2. A more important and difficult question is the rela-tion of partners to those not members of the partnership. From this point of view partnership is to a great extent a branch of the law of agency (see AGENT). AS far as contracts are concerned, it is the rule that one partner is its general agent for the transaction of its business in the ordinary way, and the firm is responsible for whatever is done by any of the partners when acting for the firm within the limits of the authority conferred by the nature of the business which it carries on (1 Lindley, bk. ii. ch. i.). The authority is defined by the business, not by any private understanding between the partners. Thus a merchant can bind his partners by accepting a bill of exchange for the firm, but a solicitor or medical man cannot. A partner cannot execute a deed, except a simple release of a debt, so as to bind the firm. In many cases an act not warranted by authority, such as a submission to arbitration, may be adopted by ratification so as to bind the firm. And in other cases the rights of a bona fide claimant will prevail, even though the authority has been exceeded and there has been no ratification, e.g., where a bill given by a partner on his private account passes into the hands of a bona fide holder for value. Where the partner contracts on behalf of the partnership, it is the latter and not the individual who is primarily liable. If the name of a firm and an individual is the same, a bill drawn in that name for partnership purposes is prima facie a bill of the firm (Yorkshire Banking Co. v. Beatson, Law Rep., 5 C. P. D., 109). But a partner may hold himself out as the sole partner, and so make himself separately liable. Every member of a partnership is at common law liable in solido for the debts of the firm, a liability co-extensive with his power to transfer the whole property of the firm. This liability cannot be restricted except by statute (as the Companies Act) or by express contract with the creditors. A dormant partner is liable, like an ostensible partner, for debts contracted during his partnership; if, however, the ostensible partners have been sued to judgment, an action cannot be brought to charge the dormant partner (Kendall v. Hamilton, Law Rep., 4 App. Cas., 504). The liability of a dormant and an ostensible partner terminates in a different manner, in the former case by his simple retirement without notice, in the latter only after notice, a general notice in the Gazette being the usual means of informing the public of the change, while special notice is given to known customers. It is a question of fact whether the liability of the new firm lias been accepted in place of that of the previous firm. A guarantee to or for a firm ceases upon a change in the firm unless it appears by express stipulation or necessary implication that the guarantee is to continue, 19 & 20 Vict. c. 97, § 4. There are cases in which a relation of quasi-partnership is created, i.e., in which persons not partners inter se become partners qua third persons. A person who holds himself out as a partner incurs the liability of a partner. This was clearly laid down by Lord Chief Justice Eyre in Waugh v. Carver, and is now an established principle of law. " Holding out" means that credit has been obtained by the use of his name, or even by permitting reference to him as one who wishes to have his name concealed.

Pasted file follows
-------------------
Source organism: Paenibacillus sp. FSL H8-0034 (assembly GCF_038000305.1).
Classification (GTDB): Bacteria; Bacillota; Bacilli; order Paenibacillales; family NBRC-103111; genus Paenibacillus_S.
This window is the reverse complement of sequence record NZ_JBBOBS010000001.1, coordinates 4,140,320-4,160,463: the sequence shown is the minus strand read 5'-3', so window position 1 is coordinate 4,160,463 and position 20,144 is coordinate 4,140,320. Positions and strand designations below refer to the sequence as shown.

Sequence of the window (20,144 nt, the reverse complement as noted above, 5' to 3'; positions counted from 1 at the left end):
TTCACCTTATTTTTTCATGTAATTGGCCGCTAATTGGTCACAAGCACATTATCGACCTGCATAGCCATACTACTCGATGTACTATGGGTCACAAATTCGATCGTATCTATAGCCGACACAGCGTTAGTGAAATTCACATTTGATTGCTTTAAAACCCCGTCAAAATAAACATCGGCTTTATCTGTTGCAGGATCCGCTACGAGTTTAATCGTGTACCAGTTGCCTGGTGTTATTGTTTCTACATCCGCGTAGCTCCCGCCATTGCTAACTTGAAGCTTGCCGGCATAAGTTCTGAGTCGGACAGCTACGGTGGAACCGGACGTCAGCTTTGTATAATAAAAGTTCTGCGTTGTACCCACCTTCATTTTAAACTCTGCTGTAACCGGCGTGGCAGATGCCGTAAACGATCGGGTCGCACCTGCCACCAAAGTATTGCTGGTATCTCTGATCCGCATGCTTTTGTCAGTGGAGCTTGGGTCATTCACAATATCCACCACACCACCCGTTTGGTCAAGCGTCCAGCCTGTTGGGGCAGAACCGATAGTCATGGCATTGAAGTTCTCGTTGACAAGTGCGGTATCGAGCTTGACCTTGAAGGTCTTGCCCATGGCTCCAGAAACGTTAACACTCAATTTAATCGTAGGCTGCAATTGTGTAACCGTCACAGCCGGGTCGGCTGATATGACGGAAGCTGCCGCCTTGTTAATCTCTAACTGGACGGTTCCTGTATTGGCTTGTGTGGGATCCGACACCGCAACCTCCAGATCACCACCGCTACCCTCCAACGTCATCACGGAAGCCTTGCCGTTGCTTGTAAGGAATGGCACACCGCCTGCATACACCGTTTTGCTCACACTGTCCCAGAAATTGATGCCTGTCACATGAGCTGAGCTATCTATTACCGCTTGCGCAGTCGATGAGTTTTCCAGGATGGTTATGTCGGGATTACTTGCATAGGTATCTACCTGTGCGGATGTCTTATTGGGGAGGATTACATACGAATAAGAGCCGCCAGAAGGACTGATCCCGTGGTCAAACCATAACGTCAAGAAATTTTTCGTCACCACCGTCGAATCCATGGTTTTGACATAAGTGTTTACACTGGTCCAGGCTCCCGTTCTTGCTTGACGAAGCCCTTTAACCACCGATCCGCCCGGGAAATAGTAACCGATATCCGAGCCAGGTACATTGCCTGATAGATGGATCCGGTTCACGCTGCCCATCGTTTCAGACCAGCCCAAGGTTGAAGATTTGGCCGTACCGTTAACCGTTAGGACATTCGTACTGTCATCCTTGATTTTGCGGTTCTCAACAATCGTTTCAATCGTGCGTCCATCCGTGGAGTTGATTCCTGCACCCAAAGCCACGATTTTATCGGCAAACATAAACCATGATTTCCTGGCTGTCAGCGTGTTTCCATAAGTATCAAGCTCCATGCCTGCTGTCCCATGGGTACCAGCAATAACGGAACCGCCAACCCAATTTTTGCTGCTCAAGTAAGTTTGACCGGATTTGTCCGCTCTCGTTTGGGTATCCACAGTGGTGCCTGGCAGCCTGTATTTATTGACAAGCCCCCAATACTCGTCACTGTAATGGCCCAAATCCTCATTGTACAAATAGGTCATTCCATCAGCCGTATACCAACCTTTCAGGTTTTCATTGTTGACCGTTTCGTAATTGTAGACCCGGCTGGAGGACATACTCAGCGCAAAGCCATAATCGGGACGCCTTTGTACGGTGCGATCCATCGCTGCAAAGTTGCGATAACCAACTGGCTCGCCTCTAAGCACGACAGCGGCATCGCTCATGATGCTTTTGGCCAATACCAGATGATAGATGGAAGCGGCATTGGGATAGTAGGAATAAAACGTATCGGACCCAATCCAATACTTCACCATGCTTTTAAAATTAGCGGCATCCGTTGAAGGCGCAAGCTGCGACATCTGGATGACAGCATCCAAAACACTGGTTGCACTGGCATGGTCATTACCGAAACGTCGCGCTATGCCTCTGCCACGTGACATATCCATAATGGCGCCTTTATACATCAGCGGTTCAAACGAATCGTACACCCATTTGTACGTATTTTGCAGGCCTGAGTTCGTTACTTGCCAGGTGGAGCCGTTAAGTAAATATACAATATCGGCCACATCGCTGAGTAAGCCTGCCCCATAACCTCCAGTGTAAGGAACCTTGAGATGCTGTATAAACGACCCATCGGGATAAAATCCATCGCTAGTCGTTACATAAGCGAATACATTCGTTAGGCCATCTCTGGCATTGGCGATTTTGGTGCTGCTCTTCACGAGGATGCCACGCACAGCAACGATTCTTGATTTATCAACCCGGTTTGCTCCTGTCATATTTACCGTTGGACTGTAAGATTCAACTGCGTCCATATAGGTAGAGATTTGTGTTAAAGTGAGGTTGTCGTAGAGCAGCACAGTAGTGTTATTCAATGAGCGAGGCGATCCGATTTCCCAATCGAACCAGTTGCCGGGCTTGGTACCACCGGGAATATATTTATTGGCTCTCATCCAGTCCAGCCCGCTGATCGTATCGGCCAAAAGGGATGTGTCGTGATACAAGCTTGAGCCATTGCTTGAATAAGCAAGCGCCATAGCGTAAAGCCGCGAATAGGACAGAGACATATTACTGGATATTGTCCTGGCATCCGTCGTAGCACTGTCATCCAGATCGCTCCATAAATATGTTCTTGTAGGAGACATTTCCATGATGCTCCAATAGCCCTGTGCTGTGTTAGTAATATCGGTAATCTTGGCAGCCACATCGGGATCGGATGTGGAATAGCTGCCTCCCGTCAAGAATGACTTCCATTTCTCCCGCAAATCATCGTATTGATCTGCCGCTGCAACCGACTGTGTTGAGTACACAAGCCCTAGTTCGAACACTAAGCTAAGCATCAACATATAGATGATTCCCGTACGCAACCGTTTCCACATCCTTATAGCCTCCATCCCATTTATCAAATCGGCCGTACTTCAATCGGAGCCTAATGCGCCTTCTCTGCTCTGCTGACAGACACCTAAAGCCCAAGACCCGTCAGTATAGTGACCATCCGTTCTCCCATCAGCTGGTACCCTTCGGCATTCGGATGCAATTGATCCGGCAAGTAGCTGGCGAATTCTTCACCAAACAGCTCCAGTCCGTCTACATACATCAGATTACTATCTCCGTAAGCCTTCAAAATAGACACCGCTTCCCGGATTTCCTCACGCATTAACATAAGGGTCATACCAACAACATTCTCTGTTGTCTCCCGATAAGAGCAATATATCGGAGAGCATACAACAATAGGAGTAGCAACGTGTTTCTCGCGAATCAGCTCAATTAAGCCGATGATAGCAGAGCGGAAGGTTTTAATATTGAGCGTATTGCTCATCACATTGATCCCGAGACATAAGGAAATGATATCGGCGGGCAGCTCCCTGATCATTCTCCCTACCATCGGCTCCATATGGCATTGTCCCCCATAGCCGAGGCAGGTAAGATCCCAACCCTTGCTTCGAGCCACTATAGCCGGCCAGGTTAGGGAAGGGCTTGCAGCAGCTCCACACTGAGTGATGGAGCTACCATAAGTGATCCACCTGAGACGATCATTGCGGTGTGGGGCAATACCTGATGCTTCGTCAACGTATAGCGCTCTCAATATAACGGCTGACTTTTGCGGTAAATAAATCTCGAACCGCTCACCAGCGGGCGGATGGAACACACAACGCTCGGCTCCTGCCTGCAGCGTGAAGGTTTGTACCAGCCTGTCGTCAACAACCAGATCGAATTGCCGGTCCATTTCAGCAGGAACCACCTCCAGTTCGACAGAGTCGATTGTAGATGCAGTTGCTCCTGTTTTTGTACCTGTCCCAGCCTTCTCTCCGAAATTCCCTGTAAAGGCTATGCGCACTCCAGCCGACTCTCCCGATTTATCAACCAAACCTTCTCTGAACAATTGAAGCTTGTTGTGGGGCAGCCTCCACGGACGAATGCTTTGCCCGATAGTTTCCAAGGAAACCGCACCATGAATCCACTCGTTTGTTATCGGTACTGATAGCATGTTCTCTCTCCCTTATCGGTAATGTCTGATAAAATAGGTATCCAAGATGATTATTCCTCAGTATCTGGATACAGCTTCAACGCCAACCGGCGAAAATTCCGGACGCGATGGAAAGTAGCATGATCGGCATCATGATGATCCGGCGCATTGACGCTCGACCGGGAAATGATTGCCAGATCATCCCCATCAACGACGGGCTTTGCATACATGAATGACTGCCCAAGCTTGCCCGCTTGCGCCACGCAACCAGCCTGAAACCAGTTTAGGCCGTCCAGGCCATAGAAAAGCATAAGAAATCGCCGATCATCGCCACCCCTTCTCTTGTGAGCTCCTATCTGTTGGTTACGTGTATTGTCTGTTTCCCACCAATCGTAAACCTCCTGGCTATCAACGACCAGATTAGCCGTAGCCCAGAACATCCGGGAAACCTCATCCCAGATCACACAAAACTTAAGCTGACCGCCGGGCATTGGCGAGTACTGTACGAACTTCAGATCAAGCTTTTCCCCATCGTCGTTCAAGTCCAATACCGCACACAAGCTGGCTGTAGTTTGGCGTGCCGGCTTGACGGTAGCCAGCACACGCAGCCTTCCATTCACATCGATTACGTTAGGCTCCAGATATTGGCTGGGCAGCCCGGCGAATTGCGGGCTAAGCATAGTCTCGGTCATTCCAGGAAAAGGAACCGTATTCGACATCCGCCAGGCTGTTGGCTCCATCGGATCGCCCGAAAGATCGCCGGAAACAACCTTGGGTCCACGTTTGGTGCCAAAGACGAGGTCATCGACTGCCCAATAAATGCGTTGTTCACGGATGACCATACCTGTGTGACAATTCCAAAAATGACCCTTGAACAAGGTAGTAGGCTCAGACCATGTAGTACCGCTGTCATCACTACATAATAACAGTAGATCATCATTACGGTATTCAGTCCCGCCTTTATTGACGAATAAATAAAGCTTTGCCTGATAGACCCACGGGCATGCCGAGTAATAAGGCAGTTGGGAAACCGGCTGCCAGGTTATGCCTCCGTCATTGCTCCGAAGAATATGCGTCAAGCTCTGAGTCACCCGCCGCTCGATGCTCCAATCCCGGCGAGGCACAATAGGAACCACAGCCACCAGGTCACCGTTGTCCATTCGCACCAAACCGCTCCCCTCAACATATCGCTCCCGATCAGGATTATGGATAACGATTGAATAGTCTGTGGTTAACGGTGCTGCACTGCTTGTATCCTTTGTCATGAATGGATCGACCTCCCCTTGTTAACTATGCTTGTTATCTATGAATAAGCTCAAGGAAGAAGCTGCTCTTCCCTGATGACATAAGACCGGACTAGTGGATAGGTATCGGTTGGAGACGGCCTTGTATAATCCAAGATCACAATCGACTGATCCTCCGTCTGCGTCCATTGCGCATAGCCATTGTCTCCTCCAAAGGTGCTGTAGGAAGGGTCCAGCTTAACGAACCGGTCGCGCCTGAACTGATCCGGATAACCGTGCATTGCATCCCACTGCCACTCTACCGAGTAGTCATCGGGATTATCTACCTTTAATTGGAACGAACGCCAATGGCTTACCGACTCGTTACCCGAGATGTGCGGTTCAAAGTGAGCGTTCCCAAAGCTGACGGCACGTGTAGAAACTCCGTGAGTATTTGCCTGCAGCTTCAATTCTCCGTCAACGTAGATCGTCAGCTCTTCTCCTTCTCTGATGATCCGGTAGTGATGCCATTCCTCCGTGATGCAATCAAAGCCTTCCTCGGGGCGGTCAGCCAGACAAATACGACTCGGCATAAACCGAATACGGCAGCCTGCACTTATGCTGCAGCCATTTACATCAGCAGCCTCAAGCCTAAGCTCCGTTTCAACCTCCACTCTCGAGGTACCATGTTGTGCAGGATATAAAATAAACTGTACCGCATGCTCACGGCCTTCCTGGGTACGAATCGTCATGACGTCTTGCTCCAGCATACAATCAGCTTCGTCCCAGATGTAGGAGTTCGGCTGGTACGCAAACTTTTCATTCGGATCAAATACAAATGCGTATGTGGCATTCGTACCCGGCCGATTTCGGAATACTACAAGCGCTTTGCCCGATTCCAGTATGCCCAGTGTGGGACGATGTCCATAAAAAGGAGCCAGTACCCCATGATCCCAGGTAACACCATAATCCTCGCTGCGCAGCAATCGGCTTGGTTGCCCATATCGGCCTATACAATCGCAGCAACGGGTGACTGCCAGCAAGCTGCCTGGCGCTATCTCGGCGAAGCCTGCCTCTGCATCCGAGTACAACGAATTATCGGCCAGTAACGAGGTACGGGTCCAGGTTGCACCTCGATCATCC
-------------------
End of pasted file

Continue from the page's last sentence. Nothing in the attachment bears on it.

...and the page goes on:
Where the liability arises out of tort, the law is not quite the same as it is where the liability arises from con-tract. The presumption is against the authority of a partner to commit a tort, and so opposed to the presump-tion in the case of contract. But a partnership is liable jointly and severally for any wrongful act or omission of one of its members in conducting the business of the firm, e.g., the neglect of a managing partner to keep the shaft of a mine in order, but not for a wilful wrong unconnected with the business, e.g., malicious prosecution. With respect to fraud by misappropriation of money, some obligation on the part of the firm to take care of the money must be shown. A receipt from the firm prima facie imposes this obligation.

An action should be brought by all the partners (except merely nominal partners, who need not be joined unless in an action on a contract under seal). They cannot delegate a right of action to one of themselves for convenience. This can only be done by statute, as 7 Geo. IV. c. 46, enabling banking companies to sue and be sued by a public officer. All the partners ought to be sued, subject to any statutory exception, as that contained in the Carriers' Act, 11 Geo. IV., and 1 Will. IV. c. 68, §§ 5, 6. But misjoinder or nonjoinder of parties does not defeat an action (Rules of the Supreme Court, 1883, ord. xvi. r. 11). The method of procedure does not affect the principle of the liability of each partner in solido, a principle on which is based one of the main points of difference between a partnership and a corporation. In a corporation the collective whole is distinct from the individuals composing it (see CORPORATION). But in a partnership the firm, as distinct from the individual partners, is recognized by English law only to a very limited extent, and as matter of procedure rather than of substantive law. Since the Judicature Acts, in an action against a partnership, power is given to sue and be sued in the firm name, but the partners are bound to disclose the names of the persons constituting the firm, and, though judgment goes against the firm, execution may issue against a partner (Rules of the Supreme Court, 1883, ord. vii. r. 2, xvi. r. 14, xlii. r. 10). An adjudication of bankruptcy cannot be made against the firm in the firm name, but only against the partners individually (Bank-ruptcy Rules, 1883, r. 197).